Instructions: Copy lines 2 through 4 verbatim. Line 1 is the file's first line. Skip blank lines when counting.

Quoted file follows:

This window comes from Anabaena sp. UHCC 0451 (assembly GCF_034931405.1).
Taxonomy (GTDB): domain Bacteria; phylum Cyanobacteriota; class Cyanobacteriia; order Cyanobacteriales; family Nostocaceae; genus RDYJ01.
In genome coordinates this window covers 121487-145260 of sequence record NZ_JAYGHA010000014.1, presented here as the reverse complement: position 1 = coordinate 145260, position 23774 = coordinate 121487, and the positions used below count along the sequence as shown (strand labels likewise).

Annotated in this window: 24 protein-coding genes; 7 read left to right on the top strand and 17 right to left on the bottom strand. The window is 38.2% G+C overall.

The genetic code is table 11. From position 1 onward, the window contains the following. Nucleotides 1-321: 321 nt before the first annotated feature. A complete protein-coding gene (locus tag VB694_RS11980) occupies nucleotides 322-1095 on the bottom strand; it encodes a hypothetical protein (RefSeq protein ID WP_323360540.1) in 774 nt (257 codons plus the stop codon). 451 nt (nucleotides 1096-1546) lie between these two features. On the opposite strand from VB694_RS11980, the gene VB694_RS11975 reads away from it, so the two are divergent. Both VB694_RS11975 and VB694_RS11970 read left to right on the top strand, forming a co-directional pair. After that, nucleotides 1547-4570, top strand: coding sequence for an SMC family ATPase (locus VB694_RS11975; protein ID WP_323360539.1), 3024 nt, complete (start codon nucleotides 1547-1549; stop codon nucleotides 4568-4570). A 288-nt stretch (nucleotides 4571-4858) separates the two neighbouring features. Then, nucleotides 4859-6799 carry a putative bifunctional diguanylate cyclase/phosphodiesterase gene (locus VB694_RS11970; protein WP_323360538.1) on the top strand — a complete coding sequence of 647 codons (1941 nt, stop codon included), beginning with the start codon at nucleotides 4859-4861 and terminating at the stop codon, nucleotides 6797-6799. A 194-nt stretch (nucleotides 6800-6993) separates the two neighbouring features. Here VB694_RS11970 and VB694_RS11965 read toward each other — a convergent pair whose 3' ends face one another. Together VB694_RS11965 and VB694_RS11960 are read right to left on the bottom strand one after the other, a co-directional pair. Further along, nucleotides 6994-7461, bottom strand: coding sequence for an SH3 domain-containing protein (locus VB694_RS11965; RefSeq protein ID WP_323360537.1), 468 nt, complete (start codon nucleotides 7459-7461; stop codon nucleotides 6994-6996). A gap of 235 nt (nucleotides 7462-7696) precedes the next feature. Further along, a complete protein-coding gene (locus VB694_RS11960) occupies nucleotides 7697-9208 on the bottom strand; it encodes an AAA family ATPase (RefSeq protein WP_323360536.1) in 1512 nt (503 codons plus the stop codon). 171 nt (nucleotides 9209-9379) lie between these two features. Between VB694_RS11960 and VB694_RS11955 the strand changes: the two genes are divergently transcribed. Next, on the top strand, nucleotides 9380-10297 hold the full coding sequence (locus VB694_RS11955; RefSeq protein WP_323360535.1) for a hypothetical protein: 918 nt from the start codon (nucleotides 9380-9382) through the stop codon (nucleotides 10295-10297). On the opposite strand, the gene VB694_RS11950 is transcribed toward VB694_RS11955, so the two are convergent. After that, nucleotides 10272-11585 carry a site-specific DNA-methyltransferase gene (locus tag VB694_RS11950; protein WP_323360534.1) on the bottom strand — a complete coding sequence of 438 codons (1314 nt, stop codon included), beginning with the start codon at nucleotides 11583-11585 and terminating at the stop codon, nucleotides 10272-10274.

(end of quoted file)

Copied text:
Taxonomy (GTDB): domain Bacteria; phylum Cyanobacteriota; class Cyanobacteriia; order Cyanobacteriales; family Nostocaceae; genus RDYJ01.
In genome coordinates this window covers 121487-145260 of sequence record NZ_JAYGHA010000014.1, presented here as the reverse complement: position 1 = coordinate 145260, position 23774 = coordinate 121487, and the positions used below count along the sequence as shown (strand labels likewise).

Annotated in this window: 24 protein-coding genes; 7 read left to right on the top strand and 17 right to left on the bottom strand. The window is 38.2% G+C overall.